On page 6 the paper notes that a review published in the American Psychologist (the flagship journal of the American Psychological Association) stated the following:

"The evidence provides cumulative support for the reality of psi, which cannot be readily explained away by the quality of the studies, fraud, selective reporting, experimental or analytical incompetence, or other frequent criticisms. The evidence for psi is comparable to that for established phenomena in psychology and other disciplines."

At the beginning of page 7 the authors start some reasoning that isn't very strong, something along the lines of psi effects can occur because "the world is quantum."  Theories of physics (such as quantum mechanics) have little relevance to the possibility of psi. The real issue is whether or not human minds are merely the results of brains, or whether the human mind is some spiritual reality or soul reality. Once we realize there is no proof for the claim that the mind is merely a product of brains, and examine all the reasons for thinking mind and memory are not brain effects, all kinds of psi effects seem perfectly possible.  If you have a soul or a spirit, then the limits of such a thing are unknown (just as we cannot say for sure anything about the limits of an extraterrestrial spaceship if it were to arrive). 

On page 7 the authors begin discussing evidence for telepathy (also called ESP).  The authors discuss only evidence for ESP gathered in recent decades, such as evidence from what is called the ganzfeld technique, a technique for testing ESP in subjects in a rather drowsy state of sensory deprivation. The evidence produced using this technique (which originated a few decades ago) is very good, but much better evidence was gathered in earlier decades by researchers such as Joseph Rhine of Duke University, and many doctors reporting dramatic clairvoyance in hypnotized subjects.   The authors give this summary of the telepathy evidence from the ganzfeld experiments, in which the success rate expected by chance is 25%:

"From 1974 to 2018, the combined ganzfeld database contained 117 studies. Of those, studies using targets sets with 4 possible targets included 3,885 test sessions, resulting in 1,188 hits, corresponding to a 30.6% hit rate. With chance at 25%, this excess hit rate is 8.1 sigma above chance expectation (p = 5.6 × 10-16). Analysis of these studies showed that similar effect sizes were reported by independent labs, that the results were not affected by variations in experimental quality, and that selective reporting biases could not explain away the results. The Bayes Factors (BF) associated with the last 108 more recently published ganzfeld telepathy studies was 18.8 million in favor of H1 (i.e., evidence favoring telepathy). Given that BF > 100 is considered 'decisive' evidence, this outcome far exceeds the 'exceptional evidence' said to be required of exceptional claims.[48,49] By comparison, in particle physics experiments effects resulting in 5 or more sigma are considered experimental 'discoveries.' ”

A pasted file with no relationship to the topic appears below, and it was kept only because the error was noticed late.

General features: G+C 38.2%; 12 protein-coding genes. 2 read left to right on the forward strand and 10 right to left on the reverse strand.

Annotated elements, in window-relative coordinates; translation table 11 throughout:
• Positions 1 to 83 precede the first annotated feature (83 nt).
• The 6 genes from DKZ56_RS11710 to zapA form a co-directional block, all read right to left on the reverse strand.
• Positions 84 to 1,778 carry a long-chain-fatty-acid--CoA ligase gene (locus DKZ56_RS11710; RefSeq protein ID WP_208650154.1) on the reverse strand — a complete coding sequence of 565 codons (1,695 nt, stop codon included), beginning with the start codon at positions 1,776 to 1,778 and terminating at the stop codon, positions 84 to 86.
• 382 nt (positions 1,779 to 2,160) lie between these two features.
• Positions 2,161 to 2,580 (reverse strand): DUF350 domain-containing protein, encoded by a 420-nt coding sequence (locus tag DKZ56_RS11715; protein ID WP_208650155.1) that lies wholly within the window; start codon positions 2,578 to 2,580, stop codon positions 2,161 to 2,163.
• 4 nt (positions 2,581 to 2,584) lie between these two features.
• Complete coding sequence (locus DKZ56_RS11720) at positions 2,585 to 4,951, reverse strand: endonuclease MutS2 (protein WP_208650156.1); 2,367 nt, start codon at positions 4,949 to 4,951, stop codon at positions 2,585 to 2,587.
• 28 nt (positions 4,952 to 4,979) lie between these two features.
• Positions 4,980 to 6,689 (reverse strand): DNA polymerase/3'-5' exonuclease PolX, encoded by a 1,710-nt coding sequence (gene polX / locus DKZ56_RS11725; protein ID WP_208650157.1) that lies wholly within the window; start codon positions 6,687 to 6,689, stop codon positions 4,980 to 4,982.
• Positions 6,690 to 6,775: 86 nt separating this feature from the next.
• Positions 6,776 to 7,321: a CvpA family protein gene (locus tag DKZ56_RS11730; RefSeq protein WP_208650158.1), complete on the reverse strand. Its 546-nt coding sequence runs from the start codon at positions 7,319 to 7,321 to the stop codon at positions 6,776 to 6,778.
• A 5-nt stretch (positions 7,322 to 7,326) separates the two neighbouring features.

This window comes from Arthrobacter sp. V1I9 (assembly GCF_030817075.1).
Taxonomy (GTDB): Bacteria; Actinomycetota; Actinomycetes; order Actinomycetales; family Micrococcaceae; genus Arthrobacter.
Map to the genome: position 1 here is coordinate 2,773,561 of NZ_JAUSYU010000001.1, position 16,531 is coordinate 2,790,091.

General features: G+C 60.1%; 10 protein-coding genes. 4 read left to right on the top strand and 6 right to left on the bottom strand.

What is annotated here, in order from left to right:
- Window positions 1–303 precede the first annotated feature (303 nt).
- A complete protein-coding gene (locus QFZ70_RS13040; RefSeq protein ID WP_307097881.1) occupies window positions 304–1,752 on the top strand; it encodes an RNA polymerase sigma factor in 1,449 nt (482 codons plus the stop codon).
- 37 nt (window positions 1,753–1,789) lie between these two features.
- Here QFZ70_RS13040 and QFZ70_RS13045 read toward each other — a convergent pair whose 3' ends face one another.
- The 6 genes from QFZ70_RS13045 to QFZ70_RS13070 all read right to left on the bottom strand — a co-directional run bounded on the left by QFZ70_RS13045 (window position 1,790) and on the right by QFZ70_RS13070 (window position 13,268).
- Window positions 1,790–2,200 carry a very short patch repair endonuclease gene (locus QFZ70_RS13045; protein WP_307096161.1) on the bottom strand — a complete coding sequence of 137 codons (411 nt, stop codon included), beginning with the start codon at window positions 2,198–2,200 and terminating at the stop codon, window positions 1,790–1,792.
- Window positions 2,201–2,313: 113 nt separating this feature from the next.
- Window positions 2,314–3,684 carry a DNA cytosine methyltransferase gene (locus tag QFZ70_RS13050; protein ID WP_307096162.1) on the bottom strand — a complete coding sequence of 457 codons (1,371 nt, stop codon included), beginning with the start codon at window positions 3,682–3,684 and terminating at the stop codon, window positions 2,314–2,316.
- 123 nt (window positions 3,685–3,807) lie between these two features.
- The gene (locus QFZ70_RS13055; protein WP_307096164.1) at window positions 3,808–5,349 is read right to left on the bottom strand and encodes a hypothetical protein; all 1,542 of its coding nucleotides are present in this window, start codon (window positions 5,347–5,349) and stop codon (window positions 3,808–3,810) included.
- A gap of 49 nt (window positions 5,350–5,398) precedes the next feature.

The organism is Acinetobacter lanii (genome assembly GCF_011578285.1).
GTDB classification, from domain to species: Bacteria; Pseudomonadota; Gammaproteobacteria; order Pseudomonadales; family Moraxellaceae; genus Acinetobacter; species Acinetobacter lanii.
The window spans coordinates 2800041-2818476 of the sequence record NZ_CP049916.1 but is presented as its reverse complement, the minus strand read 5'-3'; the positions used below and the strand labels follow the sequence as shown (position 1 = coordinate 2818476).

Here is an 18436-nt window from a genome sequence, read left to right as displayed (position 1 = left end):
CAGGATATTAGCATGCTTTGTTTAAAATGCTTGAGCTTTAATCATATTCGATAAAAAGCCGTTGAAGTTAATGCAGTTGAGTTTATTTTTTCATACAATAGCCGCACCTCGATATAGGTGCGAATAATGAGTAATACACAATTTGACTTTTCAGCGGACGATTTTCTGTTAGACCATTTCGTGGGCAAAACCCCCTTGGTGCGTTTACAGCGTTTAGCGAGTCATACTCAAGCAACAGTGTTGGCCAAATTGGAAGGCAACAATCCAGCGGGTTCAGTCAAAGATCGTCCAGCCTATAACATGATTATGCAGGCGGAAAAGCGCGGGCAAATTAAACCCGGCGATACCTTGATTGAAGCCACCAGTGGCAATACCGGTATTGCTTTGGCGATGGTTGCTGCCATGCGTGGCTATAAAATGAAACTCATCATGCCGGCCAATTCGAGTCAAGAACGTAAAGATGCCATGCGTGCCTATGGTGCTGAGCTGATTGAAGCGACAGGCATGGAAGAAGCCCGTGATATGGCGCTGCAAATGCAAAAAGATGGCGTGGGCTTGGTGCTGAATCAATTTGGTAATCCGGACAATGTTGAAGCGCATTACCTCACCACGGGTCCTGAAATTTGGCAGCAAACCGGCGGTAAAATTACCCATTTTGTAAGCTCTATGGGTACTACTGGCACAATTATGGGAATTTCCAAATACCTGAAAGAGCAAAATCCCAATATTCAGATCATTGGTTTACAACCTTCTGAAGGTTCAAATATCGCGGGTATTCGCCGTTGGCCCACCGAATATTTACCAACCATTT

The probability of 1 in 5.6 × 10-16  cited is a likelihood of less than 1 in a quadrillion. So the ganzfeld experiments got results with a chance likelihood of less than 1 in 1,000,000,000,000,000.  Given a 30% hit rate (5% above what was expected by chance), this very low probability should surprise no one familiar with what is called the law of large numbers.  This is the law that the more trials, the more unlikely it is that a result will differ from the result expected by chance. So given a deck of cards with four suits (clubs, hearts, spades, and diamonds), you might guess by chance the suit of a randomly selected card at a rate much higher than 25% if you make only a few guesses. But the more guesses you make, the closer your  hit rate will be to the rate expected by chance. For example, with 1000 guesses you success rate by chance would be something close to 25%, and it would be incredibly unlikely that by chance you would get as high as 30%. 

I already knew about the results of the ganzfeld experiments being in excess of 30%. But I then learned something very interesting I did not know, that a certain subgroup of subjects scored at a rate of 40% (in these experiments with an expected chance result of 25%).  We read the following, mentioning a probability (p) of less than 1 in a  10 billion: